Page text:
For Sunday best and other dressy occasions, you’ll want to change to a pair of suede or velvet pumps. The Spanish influence in dresses is also to be seen in new shoe styles with their richly encrusted braid and jet trimming. Other softly detailed pumps are cut asymmetrically and piped with another fabric in leather, sometimes in kid, satin, velvet or calf.

Come five o’clock and you’re off to a dinner and dancing or just a movie. Your little black dress can undergo a gay transformation with glittery jewellery, long suede gloves, a little feather or velvet cap and a small clutch bag of velvet or faille.

The flattering bare shell or stripling sandal is the perfect shoe to take you partying or off for an evening on the town.

Accessories and a well planned shoe wardrobe to cover all occasions do the trick. It’s fun and it’s easy to be well dressed, just by collecting the right hat, the right shoes, to dress your go-every-where ‘basic black’ up or down.

Shop Windows – Mr. John 1950

Mr. John 1950Hat By Mr JohnWhen I saw the image of the woman with the wicker bag admiring a hat in the window of Mr. John’s on 57th street in New York in 1950 I thought the hat must have been the attraction. However, another photo from a different viewpoint revealed that perhaps it was the rubber snake or dollar bills that caught the woman’s eye!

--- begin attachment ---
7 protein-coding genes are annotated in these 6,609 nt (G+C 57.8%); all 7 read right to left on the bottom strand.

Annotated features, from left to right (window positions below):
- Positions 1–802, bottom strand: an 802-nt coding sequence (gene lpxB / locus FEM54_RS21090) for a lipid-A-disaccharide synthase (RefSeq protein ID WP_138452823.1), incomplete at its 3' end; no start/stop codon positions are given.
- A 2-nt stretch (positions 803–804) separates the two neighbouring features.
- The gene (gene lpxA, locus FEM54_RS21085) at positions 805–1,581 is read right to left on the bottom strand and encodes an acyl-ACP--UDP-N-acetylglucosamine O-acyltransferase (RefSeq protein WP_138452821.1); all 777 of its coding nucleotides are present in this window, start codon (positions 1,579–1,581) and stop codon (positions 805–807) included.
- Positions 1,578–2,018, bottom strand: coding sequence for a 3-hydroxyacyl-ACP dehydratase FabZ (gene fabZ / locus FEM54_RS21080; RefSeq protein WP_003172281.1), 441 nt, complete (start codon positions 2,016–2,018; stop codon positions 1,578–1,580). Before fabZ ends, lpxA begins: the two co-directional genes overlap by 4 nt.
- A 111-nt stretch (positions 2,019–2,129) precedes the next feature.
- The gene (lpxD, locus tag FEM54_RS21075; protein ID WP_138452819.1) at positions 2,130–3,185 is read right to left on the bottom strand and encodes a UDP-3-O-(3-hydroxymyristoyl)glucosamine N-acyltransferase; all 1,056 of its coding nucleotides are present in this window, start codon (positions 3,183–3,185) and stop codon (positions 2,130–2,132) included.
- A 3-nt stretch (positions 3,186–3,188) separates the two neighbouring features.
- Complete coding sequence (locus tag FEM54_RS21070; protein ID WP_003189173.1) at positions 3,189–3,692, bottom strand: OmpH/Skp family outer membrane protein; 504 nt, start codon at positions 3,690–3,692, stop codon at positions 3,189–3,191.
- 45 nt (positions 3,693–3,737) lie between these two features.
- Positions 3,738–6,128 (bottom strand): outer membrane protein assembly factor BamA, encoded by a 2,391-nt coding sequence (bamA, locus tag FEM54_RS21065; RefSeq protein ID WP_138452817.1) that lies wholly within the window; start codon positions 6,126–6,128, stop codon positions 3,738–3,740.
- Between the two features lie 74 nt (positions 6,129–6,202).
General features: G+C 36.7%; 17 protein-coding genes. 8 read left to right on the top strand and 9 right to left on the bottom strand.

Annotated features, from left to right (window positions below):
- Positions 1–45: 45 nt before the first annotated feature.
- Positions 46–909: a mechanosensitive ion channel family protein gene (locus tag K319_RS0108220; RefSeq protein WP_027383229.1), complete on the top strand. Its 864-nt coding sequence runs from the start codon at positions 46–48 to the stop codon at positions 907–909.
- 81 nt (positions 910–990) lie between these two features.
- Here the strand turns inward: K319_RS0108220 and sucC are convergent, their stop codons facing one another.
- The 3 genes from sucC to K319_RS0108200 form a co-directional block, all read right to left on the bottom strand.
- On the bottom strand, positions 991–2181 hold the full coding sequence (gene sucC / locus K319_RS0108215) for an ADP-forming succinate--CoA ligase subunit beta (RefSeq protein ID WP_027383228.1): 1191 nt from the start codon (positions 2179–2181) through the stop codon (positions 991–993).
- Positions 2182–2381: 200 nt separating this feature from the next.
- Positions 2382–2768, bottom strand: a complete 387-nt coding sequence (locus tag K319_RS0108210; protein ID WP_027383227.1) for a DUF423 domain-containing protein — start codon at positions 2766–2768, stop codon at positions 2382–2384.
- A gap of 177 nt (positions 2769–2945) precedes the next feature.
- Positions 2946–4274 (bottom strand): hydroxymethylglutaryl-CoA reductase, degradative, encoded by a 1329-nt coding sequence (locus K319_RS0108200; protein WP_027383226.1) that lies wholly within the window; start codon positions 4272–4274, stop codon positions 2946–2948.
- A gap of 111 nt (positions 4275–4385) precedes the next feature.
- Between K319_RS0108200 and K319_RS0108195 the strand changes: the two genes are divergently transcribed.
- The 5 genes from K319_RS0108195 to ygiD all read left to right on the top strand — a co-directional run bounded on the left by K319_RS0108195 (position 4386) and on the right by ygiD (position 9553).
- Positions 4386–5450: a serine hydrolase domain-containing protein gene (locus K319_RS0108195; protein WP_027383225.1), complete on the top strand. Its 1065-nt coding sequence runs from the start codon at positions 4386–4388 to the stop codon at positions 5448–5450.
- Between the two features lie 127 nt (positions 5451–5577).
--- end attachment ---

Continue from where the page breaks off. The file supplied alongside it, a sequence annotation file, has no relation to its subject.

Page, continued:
I have a lot of filing to do before the end of the world on Friday, so this will be my last blog for a few days and if the Mayans were right, this will be my last blog forever!

I’ve heard of Kitten Heels before…but Mouse Wedgies?

1950 news photo of mice inside a plastic wedge heel

Twenty-five years before someone put goldfish inside a platform shoe some shoe designer, probably inspired by the idea of coachmen mice and glass slippers from the 1950 Disney film Cinderella, decided it might be fun to put mice inside a hollow plastic wedge heel. Before you freak out, I am guessing this was a one-off made as a publicity stunt for a shoe convention and, if worn, probably saw one fashion show. I wouldn’t be too quick to assume the worst fate for the mice either – those guys can chew through a wall!